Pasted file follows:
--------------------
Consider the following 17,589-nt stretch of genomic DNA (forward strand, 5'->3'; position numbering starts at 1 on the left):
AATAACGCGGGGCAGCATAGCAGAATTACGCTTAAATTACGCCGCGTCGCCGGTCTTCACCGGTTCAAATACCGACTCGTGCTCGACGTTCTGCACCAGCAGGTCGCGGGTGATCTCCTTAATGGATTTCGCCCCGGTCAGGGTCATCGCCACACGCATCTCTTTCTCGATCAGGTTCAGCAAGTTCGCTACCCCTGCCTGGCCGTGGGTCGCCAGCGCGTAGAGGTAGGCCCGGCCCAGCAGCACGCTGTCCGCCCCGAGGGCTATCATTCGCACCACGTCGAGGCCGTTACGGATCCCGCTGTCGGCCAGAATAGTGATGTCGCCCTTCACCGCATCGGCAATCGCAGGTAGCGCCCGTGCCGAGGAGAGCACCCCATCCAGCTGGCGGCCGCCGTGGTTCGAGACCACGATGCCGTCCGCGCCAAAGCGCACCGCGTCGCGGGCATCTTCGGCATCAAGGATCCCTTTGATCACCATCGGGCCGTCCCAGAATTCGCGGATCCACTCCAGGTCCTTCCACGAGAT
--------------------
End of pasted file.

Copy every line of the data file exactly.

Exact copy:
Consider the following 17,589-nt stretch of genomic DNA (forward strand, 5'->3'; position numbering starts at 1 on the left):
AATAACGCGGGGCAGCATAGCAGAATTACGCTTAAATTACGCCGCGTCGCCGGTCTTCACCGGTTCAAATACCGACTCGTGCTCGACGTTCTGCACCAGCAGGTCGCGGGTGATCTCCTTAATGGATTTCGCCCCGGTCAGGGTCATCGCCACACGCATCTCTTTCTCGATCAGGTTCAGCAAGTTCGCTACCCCTGCCTGGCCGTGGGTCGCCAGCGCGTAGAGGTAGGCCCGGCCCAGCAGCACGCTGTCCGCCCCGAGGGCTATCATTCGCACCACGTCGAGGCCGTTACGGATCCCGCTGTCGGCCAGAATAGTGATGTCGCCCTTCACCGCATCGGCAATCGCAGGTAGCGCCCGTGCCGAGGAGAGCACCCCATCCAGCTGGCGGCCGCCGTGGTTCGAGACCACGATGCCGTCCGCGCCAAAGCGCACCGCGTCGCGGGCATCTTCGGCATCAAGGATCCCTTTGATCACCATCGGGCCGTCCCAGAATTCGCGGATCCACTCCAGGTCCTTCCACGAGAT